Whomever his successor turns out to be, it is remarkable that, despite an enormous personnel turnover at the upper reaches of the DoD, the word “Afghanistan” rarely ever gets mentioned as anything beyond an afterthought. All the successor talk surrounds Iraq; there is no discussion whatsoever about who might be able to turn Afghanistan around—it certainly isn’t happening under NATO commander General McNeill.

So drama at CENTCOM: Fabulous. Don’t expect anything to change where we care, however.

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This post was written by...

– author of 1848 posts on 17_PersonNotFound.

Joshua Foust is a Fellow at the American Security Project and the author of Afghanistan Journal: Selections from His research focuses primarily on Central and South Asia. Joshua is a correspondent for The Atlantic and a columnist for PBS Need to Know. Joshua appears regularly on the BBC World News, Aljazeera, and international public radio. Joshua's writing has appeared in the Columbia Journalism Review, Foreign Policy’s AfPak Channel, the New York Times, Reuters, and the Christian Science Monitor. Follow him on twitter: @joshuafoust

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Admiral March 13, 2008 at 11:18 pm

Admiral Fallon clearly made serious errors with his remarks about the military option and Iran. Perhaps you addressed this elsewhere on the blog, but I missed it. I would, in fact, distinguish his own insubordination from that of General Douglas MacArthur’s, which, in addition to being far more rank, was more principled.

MacArthur was unarguably a brilliant man. We could argue about other characteristics of his, to be sure, but he knew what he was doing with his insubordination. He knew that he was gambling his career on it. His gamble failed, and with it, the seeds of long-standing foreign policy nightmares in N. Korea and China were sown.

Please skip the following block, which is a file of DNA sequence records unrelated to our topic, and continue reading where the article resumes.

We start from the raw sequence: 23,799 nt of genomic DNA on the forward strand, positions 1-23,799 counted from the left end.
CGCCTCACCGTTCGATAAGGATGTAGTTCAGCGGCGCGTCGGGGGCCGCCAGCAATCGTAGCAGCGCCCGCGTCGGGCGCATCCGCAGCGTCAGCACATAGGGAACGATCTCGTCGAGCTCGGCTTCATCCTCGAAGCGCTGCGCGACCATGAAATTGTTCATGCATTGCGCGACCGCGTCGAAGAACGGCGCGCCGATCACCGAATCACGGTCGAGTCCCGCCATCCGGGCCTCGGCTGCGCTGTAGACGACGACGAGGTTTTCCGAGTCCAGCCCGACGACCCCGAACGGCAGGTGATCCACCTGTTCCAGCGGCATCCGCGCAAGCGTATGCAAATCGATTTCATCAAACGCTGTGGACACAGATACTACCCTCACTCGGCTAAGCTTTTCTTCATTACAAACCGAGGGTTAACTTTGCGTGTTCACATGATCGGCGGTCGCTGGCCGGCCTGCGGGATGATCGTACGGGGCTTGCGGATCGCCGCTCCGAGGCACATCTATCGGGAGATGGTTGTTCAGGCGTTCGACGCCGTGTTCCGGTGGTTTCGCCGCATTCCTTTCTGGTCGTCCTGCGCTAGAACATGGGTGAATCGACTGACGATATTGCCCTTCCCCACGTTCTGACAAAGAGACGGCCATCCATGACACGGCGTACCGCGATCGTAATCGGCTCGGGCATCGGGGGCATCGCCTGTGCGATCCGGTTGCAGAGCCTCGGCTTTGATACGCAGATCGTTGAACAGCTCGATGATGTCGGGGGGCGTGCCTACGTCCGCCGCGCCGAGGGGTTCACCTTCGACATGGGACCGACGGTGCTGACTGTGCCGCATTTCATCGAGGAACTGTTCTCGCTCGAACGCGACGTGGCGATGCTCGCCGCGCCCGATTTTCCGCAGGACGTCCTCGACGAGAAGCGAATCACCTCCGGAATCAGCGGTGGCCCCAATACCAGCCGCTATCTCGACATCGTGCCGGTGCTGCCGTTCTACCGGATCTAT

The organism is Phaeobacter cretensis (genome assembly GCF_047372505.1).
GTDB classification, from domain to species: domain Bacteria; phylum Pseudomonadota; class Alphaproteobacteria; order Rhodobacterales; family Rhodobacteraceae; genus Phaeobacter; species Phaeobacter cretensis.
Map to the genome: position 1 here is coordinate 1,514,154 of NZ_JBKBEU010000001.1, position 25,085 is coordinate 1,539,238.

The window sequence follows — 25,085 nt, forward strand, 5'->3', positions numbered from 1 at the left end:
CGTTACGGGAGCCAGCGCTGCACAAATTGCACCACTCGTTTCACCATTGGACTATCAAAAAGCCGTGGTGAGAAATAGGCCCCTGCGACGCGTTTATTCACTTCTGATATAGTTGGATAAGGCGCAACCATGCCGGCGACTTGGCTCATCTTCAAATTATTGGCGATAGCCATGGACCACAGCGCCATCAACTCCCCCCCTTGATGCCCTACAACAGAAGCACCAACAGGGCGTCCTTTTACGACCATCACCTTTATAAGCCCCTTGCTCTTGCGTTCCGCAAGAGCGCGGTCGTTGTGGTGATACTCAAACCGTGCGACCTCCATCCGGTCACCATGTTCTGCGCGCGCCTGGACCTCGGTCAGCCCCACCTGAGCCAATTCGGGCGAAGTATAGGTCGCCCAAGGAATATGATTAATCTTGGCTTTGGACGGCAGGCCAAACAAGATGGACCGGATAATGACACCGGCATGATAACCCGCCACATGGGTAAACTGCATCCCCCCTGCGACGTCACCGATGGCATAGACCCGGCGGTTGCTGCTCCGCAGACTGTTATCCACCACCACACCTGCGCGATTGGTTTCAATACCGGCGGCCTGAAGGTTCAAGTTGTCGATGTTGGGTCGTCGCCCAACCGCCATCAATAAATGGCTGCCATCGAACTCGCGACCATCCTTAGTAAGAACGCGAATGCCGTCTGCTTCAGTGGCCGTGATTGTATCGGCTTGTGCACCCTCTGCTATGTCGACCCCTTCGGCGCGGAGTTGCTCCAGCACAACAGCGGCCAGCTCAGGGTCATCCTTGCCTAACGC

Fallon has had an extraordinary career as well. He seems to be honorable enough, as well. I don’t know enough to say whether he or Abizaid were truly any good at what they did. But it seems grossly negligent, considering that Iran may eventually be a threat, to contradict the administration’s policy of keeping all options on the table. All parties will be better off without him there.

Fallon will have an opportunity to talk openly soon enough.

Joshua Foust March 14, 2008 at 7:24 am

“Admiral”: I believe I made a similar point about Iran when in the first paragraph I said, “in the end Fallon’s resignation can only be seen as the honorable action of a man whose many conflicts simply made his continued employment untenable.” I didn’t specifically address his comments on Iran, but, no matter how much I agree with them, his making them was inappropriate. Then again, resigning was also the right move: if, as a government official, you disagree with a policy, resigning is the appropriate action to take.

I wouldn’t go so far as to say “grossly negligent,” however. At the time I had wondered privately if it was part of a “good cop/bad cop” routine, one Bush has deployed before (like Rumsfeld and Powell). Of course, using a uniformed officer for such a task is highly inappropriate as well.

But, as much as I like him, Fallon is better off outside the Bush administration.